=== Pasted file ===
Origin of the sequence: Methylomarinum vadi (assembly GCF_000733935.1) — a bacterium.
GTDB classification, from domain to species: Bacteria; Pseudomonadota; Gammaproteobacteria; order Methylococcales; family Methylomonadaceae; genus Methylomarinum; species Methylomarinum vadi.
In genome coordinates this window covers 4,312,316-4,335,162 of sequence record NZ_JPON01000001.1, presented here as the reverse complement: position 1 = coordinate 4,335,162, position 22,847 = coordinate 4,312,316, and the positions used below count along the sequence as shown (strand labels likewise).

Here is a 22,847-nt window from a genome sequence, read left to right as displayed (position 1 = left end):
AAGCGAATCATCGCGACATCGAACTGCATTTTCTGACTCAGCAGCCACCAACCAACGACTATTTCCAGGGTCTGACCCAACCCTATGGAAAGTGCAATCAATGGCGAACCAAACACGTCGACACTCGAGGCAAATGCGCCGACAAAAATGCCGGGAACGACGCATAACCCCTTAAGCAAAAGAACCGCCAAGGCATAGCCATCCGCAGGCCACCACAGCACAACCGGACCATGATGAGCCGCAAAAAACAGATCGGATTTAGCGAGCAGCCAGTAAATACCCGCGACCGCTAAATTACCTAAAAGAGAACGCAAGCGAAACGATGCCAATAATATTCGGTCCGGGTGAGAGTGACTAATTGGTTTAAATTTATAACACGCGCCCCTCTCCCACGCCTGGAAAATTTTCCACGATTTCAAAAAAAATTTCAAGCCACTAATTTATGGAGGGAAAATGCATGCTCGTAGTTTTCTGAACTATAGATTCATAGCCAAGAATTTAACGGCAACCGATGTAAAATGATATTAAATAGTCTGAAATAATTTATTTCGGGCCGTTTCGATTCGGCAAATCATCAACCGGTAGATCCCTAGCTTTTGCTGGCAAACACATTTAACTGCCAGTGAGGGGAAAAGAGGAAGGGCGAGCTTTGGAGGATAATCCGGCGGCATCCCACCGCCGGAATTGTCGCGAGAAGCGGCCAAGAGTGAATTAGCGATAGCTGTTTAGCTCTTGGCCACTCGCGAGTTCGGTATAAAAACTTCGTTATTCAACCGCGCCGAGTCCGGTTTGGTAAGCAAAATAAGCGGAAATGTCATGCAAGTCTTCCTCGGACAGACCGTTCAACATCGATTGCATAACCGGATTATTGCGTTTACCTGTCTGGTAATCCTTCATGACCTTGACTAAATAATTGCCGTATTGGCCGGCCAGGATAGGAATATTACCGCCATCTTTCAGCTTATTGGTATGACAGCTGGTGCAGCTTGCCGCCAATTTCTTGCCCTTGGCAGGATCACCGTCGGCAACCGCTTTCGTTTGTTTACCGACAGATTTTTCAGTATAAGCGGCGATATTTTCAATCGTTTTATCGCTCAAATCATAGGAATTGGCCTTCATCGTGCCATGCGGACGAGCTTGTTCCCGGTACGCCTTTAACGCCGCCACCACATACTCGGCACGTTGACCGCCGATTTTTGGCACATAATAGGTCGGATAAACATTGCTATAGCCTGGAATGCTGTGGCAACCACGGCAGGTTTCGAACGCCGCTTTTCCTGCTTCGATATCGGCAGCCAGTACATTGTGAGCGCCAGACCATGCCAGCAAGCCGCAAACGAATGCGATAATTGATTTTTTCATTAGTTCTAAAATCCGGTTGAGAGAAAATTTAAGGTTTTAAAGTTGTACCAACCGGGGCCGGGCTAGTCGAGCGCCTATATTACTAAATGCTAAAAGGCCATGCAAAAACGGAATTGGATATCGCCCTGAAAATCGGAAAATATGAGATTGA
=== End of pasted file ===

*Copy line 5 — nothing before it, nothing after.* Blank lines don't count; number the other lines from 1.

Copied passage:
AAGCGAATCATCGCGACATCGAACTGCATTTTCTGACTCAGCAGCCACCAACCAACGACTATTTCCAGGGTCTGACCCAACCCTATGGAAAGTGCAATCAATGGCGAACCAAACACGTCGACACTCGAGGCAAATGCGCCGACAAAAATGCCGGGAACGACGCATAACCCCTTAAGCAAAAGAACCGCCAAGGCATAGCCATCCGCAGGCCACCACAGCACAACCGGACCATGATGAGCCGCAAAAAACAGATCGGATTTAGCGAGCAGCCAGTAAATACCCGCGACCGCTAAATTACCTAAAAGAGAACGCAAGCGAAACGATGCCAATAATATTCGGTCCGGGTGAGAGTGACTAATTGGTTTAAATTTATAACACGCGCCCCTCTCCCACGCCTGGAAAATTTTCCACGATTTCAAAAAAAATTTCAAGCCACTAATTTATGGAGGGAAAATGCATGCTCGTAGTTTTCTGAACTATAGATTCATAGCCAAGAATTTAACGGCAACCGATGTAAAATGATATTAAATAGTCTGAAATAATTTATTTCGGGCCGTTTCGATTCGGCAAATCATCAACCGGTAGATCCCTAGCTTTTGCTGGCAAACACATTTAACTGCCAGTGAGGGGAAAAGAGGAAGGGCGAGCTTTGGAGGATAATCCGGCGGCATCCCACCGCCGGAATTGTCGCGAGAAGCGGCCAAGAGTGAATTAGCGATAGCTGTTTAGCTCTTGGCCACTCGCGAGTTCGGTATAAAAACTTCGTTATTCAACCGCGCCGAGTCCGGTTTGGTAAGCAAAATAAGCGGAAATGTCATGCAAGTCTTCCTCGGACAGACCGTTCAACATCGATTGCATAACCGGATTATTGCGTTTACCTGTCTGGTAATCCTTCATGACCTTGACTAAATAATTGCCGTATTGGCCGGCCAGGATAGGAATATTACCGCCATCTTTCAGCTTATTGGTATGACAGCTGGTGCAGCTTGCCGCCAATTTCTTGCCCTTGGCAGGATCACCGTCGGCAACCGCTTTCGTTTGTTTACCGACAGATTTTTCAGTATAAGCGGCGATATTTTCAATCGTTTTATCGCTCAAATCATAGGAATTGGCCTTCATCGTGCCATGCGGACGAGCTTGTTCCCGGTACGCCTTTAACGCCGCCACCACATACTCGGCACGTTGACCGCCGATTTTTGGCACATAATAGGTCGGATAAACATTGCTATAGCCTGGAATGCTGTGGCAACCACGGCAGGTTTCGAACGCCGCTTTTCCTGCTTCGATATCGGCAGCCAGTACATTGTGAGCGCCAGACCATGCCAGCAAGCCGCAAACGAATGCGATAATTGATTTTTTCATTAGTTCTAAAATCCGGTTGAGAGAAAATTTAAGGTTTTAAAGTTGTACCAACCGGGGCCGGGCTAGTCGAGCGCCTATATTACTAAATGCTAAAAGGCCATGCAAAAACGGAATTGGATATCGCCCTGAAAATCGGAAAATATGAGATTGA